According to Danske Bank and Nordea, the comScore report does not take into account that visitors of e-banking solutions might access the online bank via an app for mobile phones or tablets.

Both banks agree that other digital banking platforms have gained enormous traction amongst Danish consumers in recent years, and as such, the amount of users logging on to an online bank via the computer has gone down. Instead, easy access via apps has become a popular choice, says Bunkenborg: “We launched our mobile banking solution in September 2010 and our tablet banking solution in December 2011. Since then the mobile app has been downloaded more than 630,000 times and logons to mobile banking now represent 43% of all monthly logons to our online banking solutions.

“The tablet app has been downloaded more than 170,000 times and represents 7% of all monthly logons. Since the launch of these new solutions the total number of logons has increased by 40% but the number of eBanking logons using a PC has dropped 30%”.
With over 200,000 active mobile users, Nordea’s Ken Adrian agrees that mobile banking is becoming the preferred option to online: “Mobile is booming and has really got the big interest in the market, the trend is that more customers tend to rely on their mobile devices as their primary, sometimes only source for everyday banking”, Adrian says, adding that customers also are moving from only checking their balance via the mobile and tablet apps towards more elaborate services.

Nordea currently offers a range of mobile services, including viewing balance and account details and transactions, payments and transfers, managing cards and dealing with loans to a limited functionality. The functions are accessible via a browser based solution or via native apps for iPhone, iPad, Android phones and Windows phones.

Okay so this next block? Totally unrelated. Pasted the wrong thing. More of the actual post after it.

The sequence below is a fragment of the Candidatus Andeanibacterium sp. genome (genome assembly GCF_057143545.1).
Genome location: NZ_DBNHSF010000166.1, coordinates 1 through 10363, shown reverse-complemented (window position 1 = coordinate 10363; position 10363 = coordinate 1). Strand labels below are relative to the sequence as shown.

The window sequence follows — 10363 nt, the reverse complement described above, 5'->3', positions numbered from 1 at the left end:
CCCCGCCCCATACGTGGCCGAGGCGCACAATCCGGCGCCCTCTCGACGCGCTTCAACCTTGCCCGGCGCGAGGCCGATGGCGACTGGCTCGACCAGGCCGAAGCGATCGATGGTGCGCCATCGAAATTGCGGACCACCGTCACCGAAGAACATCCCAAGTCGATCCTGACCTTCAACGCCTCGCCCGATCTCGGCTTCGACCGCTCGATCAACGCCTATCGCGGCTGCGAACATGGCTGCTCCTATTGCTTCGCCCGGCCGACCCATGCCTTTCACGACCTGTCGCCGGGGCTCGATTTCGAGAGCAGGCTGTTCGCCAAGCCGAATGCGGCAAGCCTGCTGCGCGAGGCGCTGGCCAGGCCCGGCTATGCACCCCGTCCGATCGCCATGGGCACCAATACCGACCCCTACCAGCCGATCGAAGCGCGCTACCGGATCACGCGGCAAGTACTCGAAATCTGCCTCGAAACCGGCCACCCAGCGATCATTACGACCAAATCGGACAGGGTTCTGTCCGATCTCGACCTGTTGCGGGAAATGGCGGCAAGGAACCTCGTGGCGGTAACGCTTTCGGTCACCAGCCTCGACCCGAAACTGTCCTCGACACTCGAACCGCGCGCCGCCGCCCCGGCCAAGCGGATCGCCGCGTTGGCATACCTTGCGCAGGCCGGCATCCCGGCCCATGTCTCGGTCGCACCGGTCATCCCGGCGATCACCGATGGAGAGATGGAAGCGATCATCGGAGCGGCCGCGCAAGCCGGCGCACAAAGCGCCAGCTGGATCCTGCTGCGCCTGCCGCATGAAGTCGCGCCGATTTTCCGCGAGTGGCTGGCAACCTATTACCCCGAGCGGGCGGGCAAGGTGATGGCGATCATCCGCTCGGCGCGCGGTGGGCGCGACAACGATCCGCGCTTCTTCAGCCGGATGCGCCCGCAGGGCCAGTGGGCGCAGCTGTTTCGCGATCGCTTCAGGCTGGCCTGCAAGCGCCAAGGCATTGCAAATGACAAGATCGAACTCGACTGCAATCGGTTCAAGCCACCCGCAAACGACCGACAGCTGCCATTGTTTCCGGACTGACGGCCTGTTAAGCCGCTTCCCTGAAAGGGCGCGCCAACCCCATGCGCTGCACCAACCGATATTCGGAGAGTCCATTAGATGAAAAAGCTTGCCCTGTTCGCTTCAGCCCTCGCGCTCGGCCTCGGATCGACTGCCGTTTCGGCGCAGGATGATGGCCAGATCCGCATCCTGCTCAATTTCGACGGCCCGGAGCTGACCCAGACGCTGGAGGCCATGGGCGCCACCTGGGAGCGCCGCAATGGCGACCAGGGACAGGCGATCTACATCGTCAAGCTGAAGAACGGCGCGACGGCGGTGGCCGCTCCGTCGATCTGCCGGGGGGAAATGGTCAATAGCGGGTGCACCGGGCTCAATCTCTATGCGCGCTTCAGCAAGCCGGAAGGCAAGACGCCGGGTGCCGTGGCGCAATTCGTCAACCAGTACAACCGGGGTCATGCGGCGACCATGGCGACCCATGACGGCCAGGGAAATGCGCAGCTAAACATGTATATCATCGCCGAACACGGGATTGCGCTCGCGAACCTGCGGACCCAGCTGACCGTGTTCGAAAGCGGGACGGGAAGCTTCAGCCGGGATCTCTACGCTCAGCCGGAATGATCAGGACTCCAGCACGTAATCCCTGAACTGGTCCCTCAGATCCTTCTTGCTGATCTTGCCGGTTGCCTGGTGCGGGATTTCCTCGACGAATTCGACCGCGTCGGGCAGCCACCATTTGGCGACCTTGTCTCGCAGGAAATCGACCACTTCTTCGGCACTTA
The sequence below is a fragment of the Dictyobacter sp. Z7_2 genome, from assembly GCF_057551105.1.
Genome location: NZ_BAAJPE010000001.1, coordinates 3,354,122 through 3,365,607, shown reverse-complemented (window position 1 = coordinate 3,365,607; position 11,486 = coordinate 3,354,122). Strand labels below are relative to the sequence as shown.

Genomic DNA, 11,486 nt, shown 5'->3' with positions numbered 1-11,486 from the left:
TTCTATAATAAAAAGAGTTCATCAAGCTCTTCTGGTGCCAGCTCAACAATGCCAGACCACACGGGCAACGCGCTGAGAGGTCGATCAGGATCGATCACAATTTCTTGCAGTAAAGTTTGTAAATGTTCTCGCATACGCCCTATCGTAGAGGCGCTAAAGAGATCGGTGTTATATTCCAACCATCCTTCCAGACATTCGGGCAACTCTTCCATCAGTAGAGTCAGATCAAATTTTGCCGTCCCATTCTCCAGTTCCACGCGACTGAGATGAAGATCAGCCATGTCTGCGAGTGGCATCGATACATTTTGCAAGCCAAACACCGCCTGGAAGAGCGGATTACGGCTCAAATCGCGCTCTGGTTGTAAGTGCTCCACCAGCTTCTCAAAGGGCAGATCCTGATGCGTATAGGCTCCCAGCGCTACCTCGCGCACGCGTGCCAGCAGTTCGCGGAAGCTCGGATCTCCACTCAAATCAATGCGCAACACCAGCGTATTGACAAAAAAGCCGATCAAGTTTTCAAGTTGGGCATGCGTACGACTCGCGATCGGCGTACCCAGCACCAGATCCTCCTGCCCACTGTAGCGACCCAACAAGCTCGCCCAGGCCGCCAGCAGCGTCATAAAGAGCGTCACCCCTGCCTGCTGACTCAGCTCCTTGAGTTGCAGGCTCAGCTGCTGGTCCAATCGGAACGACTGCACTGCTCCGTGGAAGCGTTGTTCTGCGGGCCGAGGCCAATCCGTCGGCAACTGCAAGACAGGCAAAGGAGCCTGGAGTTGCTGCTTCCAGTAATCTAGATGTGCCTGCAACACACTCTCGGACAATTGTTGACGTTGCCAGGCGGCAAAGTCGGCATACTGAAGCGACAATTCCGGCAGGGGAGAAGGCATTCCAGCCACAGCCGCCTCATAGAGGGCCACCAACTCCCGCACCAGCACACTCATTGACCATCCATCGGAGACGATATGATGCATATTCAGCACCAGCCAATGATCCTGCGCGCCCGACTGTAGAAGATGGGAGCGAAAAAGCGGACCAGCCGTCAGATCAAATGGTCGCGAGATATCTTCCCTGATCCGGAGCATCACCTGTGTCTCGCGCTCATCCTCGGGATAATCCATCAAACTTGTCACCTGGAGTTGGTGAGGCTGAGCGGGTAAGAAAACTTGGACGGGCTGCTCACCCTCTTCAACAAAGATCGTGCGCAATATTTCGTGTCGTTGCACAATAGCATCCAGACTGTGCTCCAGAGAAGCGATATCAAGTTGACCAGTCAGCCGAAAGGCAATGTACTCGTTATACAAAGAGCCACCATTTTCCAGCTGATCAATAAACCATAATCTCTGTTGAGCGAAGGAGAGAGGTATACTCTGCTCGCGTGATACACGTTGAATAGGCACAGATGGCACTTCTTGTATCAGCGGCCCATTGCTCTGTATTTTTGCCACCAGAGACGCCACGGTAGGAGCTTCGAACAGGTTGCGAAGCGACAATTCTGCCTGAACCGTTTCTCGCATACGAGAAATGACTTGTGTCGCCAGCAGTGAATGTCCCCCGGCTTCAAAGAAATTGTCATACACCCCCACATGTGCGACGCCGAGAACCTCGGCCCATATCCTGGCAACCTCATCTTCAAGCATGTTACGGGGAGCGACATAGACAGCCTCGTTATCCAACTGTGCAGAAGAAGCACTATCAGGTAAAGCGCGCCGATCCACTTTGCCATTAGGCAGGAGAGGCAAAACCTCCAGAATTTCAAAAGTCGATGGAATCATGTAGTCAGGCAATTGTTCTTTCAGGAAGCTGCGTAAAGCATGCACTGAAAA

Jyske and Danske Bank also offer similar mobile banking services with the range of functionality available being constantly improved. Most recently Danske launched a mobile payment solution offering all Danes the possibility to make peer-to-peer payments using only a mobile phone number.

As part of Jyske’s strategy to transform its digital banking platform to a sales platform, rather than purely being based on transactions, Jyske has included key trading services as part of the latest update to their mobile banking app.

With a quarter of all Jyske customers using mobile banking, the app has enjoyed a 3% growth over the past year, says Pedersen: “Digital banking is becoming more and more important, and people love the convenience in doing banking anytime, anywhere”, says Pedersen, adding that their digital products have played a key role for Jyske in recent years: “From day one we managed to establish a very clear connection between our stores and the digital world of Jyske Bank, which means that our digital world, through thoughtful design, has become a very important brand enabler”.

Generally, all three Danish banks have received good customer feedback on the new digital solutions, which provide convenience and functionality, as opposed to traditional banking.

Having said that, Bunkenborg points out that, “the biggest challenges are in not getting an otherwise user-friendly customer experience cluttered by legal disclaimers, request for consent, security issues etc.”
Danske’s exec concludes: “There is of course a portion of our customers who prefer to do their banking in the “old” physical world, and we try our best to demonstrate the benefits of the “new” way to do banking. We cannot motivate all, but the vast majority are with us on this journey”.